Wage allocation is an issue that often leads to audits in many states. New York is a prime example of a state renowned for its tax treatment of non-residents, because in some situations, non-residents also have to pay New York taxes under state rules. While this process is generally well-established and not problematic in most states, the onset of COVID-19 and the shift to telecommuting has raised new questions.
This week, the Minnesota Department of Revenue released guidance regarding employees who normally work in Minnesota and live in another state and are now working from home due to COVID. The guidance states that wages should be allocated to the state where work was physically performed. Given that, taxpayers/employees may need to allocate their wages based on the number of days worked in their home state. Further, the guidance also instructs taxpayers/employees to request from their employer a corrected W-2, (W-2c), allocating income to the state in which work was done. (See (How to handle incorrect wage allocation on 2020 Forms W-2, Minn. Dept. Rev., 02/17/2021.)
The state of New Jersey also issued guidance on allocation during the pandemic, via updated FAQs on their Division of Taxation site. On the topic of telecommuting during the pandemic, the state provided: “New Jersey sourcing rules dictate that income is sourced based on where the service or employment is performed based on a day’s method of allocation. However, during the temporary period of the COVID-19 pandemic, wage income will continue to be sourced as determined by the employer in accordance with the employer’s jurisdiction.”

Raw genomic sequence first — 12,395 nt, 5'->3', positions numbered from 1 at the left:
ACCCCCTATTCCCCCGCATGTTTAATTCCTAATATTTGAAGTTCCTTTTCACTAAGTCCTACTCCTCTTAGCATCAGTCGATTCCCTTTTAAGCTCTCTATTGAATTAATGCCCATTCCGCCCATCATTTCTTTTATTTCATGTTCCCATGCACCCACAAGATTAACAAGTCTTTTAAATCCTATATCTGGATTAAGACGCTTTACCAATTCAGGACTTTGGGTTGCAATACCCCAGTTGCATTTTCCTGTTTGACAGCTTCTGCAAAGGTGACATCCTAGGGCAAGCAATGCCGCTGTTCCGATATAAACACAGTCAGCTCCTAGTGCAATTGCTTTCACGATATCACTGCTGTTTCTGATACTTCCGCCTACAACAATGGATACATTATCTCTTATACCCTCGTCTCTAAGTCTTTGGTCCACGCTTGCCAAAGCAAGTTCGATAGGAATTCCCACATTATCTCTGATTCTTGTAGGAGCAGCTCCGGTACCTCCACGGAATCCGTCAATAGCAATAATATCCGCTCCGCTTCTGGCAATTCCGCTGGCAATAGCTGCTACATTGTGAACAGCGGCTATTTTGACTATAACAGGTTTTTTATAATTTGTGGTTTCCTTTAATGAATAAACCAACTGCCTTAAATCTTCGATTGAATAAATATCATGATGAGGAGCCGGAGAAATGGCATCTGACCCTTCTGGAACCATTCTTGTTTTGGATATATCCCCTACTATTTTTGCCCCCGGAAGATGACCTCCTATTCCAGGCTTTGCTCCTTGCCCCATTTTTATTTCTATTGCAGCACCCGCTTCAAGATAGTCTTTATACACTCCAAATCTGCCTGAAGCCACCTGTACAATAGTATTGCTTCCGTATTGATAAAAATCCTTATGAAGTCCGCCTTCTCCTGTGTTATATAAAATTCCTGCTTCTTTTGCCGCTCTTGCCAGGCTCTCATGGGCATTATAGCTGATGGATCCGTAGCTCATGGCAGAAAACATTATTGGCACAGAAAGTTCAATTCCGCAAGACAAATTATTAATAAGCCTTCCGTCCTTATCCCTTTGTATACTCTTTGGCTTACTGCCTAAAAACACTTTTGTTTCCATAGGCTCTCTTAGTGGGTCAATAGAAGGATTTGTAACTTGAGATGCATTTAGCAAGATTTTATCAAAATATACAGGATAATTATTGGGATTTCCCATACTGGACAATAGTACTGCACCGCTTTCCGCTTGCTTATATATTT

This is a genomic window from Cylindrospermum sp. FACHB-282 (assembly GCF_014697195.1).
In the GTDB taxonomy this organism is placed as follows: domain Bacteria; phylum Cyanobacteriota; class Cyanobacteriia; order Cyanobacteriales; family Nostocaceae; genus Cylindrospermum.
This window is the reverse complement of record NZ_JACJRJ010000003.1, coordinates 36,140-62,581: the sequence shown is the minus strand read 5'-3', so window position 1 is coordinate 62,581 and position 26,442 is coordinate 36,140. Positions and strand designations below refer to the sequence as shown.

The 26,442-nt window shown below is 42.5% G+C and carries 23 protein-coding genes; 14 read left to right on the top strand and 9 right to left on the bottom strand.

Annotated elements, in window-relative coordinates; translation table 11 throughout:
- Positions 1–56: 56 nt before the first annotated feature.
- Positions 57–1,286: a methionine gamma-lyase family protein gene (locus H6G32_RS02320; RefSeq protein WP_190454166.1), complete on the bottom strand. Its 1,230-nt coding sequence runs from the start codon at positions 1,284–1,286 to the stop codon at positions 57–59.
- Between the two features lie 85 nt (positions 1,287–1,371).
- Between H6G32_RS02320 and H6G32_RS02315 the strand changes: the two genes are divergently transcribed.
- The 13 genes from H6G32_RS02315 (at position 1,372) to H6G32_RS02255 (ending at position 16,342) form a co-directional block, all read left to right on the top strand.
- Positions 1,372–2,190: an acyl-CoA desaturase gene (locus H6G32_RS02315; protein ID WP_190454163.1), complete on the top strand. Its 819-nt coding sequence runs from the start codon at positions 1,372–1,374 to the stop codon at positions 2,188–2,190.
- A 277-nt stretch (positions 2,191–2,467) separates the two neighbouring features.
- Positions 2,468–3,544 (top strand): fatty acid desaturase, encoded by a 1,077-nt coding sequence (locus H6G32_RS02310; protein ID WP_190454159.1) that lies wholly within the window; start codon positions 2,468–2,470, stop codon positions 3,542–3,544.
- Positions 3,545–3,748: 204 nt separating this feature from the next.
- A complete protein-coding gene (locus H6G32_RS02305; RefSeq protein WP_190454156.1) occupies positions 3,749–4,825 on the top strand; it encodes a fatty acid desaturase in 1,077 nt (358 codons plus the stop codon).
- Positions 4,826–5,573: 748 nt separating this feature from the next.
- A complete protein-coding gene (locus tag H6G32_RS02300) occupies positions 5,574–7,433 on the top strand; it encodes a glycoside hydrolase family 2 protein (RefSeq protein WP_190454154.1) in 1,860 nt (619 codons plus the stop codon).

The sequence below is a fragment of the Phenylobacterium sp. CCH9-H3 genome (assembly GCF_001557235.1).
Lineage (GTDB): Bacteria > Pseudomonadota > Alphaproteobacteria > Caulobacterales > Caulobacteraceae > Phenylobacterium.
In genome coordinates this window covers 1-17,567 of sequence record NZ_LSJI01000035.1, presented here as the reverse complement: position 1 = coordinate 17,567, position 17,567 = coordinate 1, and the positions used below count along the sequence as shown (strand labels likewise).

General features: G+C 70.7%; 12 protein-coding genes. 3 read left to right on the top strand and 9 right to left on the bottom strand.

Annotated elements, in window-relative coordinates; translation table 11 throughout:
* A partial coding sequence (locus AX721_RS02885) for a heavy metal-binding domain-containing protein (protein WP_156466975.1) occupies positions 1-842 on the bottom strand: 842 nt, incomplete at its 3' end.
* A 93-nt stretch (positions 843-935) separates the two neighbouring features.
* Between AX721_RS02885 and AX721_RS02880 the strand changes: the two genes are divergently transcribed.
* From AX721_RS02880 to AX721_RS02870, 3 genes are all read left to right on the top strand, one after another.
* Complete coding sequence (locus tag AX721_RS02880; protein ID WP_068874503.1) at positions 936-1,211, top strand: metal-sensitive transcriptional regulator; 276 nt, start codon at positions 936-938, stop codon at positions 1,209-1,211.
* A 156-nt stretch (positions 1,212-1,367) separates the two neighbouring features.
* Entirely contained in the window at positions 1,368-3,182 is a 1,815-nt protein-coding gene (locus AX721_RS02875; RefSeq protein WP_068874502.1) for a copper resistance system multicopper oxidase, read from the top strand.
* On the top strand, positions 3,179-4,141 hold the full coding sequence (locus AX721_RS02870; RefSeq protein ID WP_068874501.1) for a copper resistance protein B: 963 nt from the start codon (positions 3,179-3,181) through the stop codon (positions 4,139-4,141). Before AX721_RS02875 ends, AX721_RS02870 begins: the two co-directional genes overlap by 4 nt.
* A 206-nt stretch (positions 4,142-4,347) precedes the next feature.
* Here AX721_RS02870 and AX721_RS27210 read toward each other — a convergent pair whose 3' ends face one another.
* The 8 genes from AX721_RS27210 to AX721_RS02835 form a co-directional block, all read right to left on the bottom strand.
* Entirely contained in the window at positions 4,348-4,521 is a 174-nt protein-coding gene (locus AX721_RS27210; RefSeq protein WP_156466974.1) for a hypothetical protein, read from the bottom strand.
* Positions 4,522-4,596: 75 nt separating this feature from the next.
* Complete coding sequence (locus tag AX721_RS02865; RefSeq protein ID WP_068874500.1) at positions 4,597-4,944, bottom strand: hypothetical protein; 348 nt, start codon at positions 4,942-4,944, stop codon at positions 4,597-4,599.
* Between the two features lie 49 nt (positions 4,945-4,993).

The Illinois Department of Revenue issued an informational bulletin that said that “out-of-state employers who normally would not be required to withhold Illinois income tax from employees who are Illinois residents may now be subject to Illinois withholding requirements. Employee compensation is subject to Illinois Income Tax Withholding when the employee has performed normal work duties in Illinois for more than 30 working days.” See: Illinois Dept. of Rev. Info. Bulletin No. FY 2020-29, (May 1, 2020).
States with reciprocity agreements eliminate this issue, as there is agreement not to tax the residents of the other state. (Reciprocity agreements allow residents of one state to work in another state without having taxes from that state withheld from their pay). Given that most states have no reciprocal agreements in place, the allocation problem will remain for most employers.
Employers should check guidance in the states in which their employees are working to ensure you stay current on the latest developments. As the pandemic lingers, more states have added information regarding to this topic to their revenue/taxation websites, and these questions will undoubtedly arise with more frequency as tax season progresses and clarification is sought.
For more of an in-depth look at managing tax localities, read Understanding Tax Withholding for Remote Employees.